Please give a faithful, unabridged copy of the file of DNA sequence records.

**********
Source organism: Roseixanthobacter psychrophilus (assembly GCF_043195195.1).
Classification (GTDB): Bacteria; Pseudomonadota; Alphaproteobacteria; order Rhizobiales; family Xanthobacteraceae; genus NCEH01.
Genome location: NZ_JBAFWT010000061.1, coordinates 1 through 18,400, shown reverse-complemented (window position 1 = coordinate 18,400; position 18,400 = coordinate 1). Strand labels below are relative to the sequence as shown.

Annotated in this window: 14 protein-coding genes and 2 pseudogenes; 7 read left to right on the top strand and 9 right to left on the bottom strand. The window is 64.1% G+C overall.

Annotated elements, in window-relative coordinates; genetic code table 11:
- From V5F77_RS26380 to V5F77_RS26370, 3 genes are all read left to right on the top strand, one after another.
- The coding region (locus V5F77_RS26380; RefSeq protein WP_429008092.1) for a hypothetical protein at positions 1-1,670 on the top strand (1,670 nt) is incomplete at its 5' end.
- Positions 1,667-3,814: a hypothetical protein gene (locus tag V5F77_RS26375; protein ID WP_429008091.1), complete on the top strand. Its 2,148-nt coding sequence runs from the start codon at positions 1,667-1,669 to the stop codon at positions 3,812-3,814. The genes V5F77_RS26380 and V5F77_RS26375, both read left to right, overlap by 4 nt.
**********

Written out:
Source organism: Roseixanthobacter psychrophilus (assembly GCF_043195195.1).
Classification (GTDB): Bacteria; Pseudomonadota; Alphaproteobacteria; order Rhizobiales; family Xanthobacteraceae; genus NCEH01.
Genome location: NZ_JBAFWT010000061.1, coordinates 1 through 18,400, shown reverse-complemented (window position 1 = coordinate 18,400; position 18,400 = coordinate 1). Strand labels below are relative to the sequence as shown.

Annotated in this window: 14 protein-coding genes and 2 pseudogenes; 7 read left to right on the top strand and 9 right to left on the bottom strand. The window is 64.1% G+C overall.

Annotated elements, in window-relative coordinates; genetic code table 11:
- From V5F77_RS26380 to V5F77_RS26370, 3 genes are all read left to right on the top strand, one after another.
- The coding region (locus V5F77_RS26380; RefSeq protein WP_429008092.1) for a hypothetical protein at positions 1-1,670 on the top strand (1,670 nt) is incomplete at its 5' end.
- Positions 1,667-3,814: a hypothetical protein gene (locus tag V5F77_RS26375; protein ID WP_429008091.1), complete on the top strand. Its 2,148-nt coding sequence runs from the start codon at positions 1,667-1,669 to the stop codon at positions 3,812-3,814. The genes V5F77_RS26380 and V5F77_RS26375, both read left to right, overlap by 4 nt.